Plant advice articles

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Helenium (Sneezeweed)

Heleniums are also known as Sneezeweed, a name that refers to the unfounded ability to cause hay fever. They seem to have been largely unknown as a garden plant before the end of the 19th century, today they are steadfast favourites of the late summer border.

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Echinops (Globe thistle)

Echinops, or Globe Thistles, are one of those plants that you either know or you don’t. Popular with gardeners who have space and big, deep herbaceous borders, they tend to be ignored by those who have smaller gardens. This is because most Echinops can be big. If this is a problem for you try Echinops ritro ‘Veitch’s Blue’ as it is ideal for smaller gardens.

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Campanula (Bellflower)

There are lots of types of Campanulas, all of which provide the border with a flowery, cottage feel. The other name for this variable bunch is Bellflower for the obvious reason as the flowers are bell-shaped.

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Geum (Avens)

Geums are colourful, cheerful and easy-to-grow. The flowers remind me of the strawberry plant; pretty and simply shaped, some produce dangling cup-shaped bells while others raise their heads revealing perfect rosettes.

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Acanthus (Bear's Breeches)

Acanthus are also known as Bear’s breeches, a name that was adopted centuries ago, the origin of which has long been lost. Originating from the Mediterranean their beauty was appreciated during Greek and Roman times, where the leaf form can be seen carved around the top of tall colonnades.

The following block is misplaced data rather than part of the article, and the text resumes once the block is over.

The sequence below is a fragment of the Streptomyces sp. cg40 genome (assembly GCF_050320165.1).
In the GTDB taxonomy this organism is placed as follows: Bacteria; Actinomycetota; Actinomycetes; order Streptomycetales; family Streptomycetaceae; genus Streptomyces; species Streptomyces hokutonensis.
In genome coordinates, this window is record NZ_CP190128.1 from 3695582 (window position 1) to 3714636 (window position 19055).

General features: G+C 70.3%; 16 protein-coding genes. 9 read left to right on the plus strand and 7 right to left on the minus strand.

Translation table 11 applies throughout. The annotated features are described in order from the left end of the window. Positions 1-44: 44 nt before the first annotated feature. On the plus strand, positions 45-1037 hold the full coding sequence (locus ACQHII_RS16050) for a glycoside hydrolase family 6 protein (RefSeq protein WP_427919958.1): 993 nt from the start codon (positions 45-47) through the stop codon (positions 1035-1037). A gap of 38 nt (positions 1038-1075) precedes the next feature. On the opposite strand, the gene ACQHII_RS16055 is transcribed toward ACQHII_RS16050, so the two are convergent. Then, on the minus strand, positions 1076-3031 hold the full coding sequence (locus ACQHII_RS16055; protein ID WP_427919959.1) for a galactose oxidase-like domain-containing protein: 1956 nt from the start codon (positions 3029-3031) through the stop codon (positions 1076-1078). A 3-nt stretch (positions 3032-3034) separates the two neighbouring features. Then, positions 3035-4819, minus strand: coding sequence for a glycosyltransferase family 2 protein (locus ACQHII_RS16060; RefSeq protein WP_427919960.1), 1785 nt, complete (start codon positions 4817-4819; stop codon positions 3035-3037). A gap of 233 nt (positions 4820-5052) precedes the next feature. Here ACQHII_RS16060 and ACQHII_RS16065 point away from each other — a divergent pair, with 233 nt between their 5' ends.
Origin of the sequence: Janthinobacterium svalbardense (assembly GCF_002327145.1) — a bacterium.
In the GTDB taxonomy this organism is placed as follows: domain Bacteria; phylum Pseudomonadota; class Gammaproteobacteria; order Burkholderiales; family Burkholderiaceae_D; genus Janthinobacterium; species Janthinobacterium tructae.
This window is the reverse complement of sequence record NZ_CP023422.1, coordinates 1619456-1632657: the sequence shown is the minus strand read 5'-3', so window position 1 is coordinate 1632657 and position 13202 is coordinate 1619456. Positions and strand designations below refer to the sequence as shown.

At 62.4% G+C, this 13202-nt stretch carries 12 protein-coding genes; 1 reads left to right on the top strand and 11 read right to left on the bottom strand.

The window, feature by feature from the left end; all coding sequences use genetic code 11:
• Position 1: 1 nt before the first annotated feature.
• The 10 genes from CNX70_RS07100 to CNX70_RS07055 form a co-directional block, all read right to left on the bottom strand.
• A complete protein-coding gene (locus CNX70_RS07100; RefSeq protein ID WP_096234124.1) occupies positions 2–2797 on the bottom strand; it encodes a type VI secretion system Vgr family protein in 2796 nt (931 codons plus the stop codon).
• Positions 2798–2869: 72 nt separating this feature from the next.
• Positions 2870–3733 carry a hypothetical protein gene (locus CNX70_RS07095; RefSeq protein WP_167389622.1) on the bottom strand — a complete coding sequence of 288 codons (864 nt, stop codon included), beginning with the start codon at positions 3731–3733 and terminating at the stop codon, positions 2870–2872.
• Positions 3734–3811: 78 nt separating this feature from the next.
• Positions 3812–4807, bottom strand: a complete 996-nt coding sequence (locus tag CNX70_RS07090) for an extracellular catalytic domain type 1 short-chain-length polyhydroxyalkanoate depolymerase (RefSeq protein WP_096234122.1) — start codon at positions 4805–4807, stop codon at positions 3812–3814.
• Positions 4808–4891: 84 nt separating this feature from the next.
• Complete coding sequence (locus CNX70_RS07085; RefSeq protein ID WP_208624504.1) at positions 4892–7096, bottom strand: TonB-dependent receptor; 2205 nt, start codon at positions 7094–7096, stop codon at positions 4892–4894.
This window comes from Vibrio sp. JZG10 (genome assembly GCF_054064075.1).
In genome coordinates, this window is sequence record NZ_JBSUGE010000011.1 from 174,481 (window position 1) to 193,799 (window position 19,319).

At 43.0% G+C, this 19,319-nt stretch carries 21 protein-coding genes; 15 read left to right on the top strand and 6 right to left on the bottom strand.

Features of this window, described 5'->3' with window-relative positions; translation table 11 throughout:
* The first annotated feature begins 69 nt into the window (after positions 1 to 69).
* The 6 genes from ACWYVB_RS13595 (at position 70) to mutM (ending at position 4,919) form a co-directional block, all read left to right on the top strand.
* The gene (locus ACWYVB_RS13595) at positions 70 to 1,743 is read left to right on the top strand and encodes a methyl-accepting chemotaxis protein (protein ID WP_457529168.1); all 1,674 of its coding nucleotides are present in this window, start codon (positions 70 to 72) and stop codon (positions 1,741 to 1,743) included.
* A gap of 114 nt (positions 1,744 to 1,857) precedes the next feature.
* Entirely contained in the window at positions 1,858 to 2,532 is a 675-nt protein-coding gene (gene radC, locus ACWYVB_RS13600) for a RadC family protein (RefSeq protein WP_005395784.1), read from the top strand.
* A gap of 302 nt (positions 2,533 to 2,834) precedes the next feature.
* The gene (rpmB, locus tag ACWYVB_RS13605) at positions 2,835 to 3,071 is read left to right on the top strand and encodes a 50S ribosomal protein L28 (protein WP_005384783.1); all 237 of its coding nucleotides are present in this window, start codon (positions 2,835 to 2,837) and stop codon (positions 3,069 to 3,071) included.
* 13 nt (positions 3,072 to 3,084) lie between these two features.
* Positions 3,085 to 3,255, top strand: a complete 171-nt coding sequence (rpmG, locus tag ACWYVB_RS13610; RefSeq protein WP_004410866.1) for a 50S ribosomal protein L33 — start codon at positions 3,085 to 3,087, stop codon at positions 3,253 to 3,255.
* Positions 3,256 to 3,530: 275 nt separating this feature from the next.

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Late Flowering Perennials

As summer drifts into autumn the garden starts to put itself to sleep preparing for the seemingly endless winter months. In the meantime this process is slow enough to allow us to appreciate the autumn garden. By late October my borders have become a wonderful tapestry of colours

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Asters

Asters are a must for the autumn border. Shaped like a daisy, the flowers can be as small as a 5 pence piece or bigger than a 50 pence piece. The colours tend to be in the blue/lilac or purple bracket, with a good choice of pink tones and white, but no yellow or true reds.

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Foliage First

Think of plants with lovely leaves and most gardeners imagine trees, shrubs and fabulous autumn colour. Perennials are rarely considered yet many have beautiful leaves and this very important attribute should certainly be given some thought when choosing what to grow especially for winter colour.

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Pulmonaria-leopard

Pulmonarias

Hardy and easy to grow, Pulmonarias have been grown in gardens for centuries and as a result have many common names. The most familiar is ‘Lungwort’ which refers to an old assumption that it was a cure for lung diseases.

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Oriental Poppies

Big, blousy, glamorous, fleeting, whatever you feel about Oriental poppies they are hard to ignore. Wonderful for mixing in borders, they produce large, often brightly coloured flowers that bloom from mid May into June.

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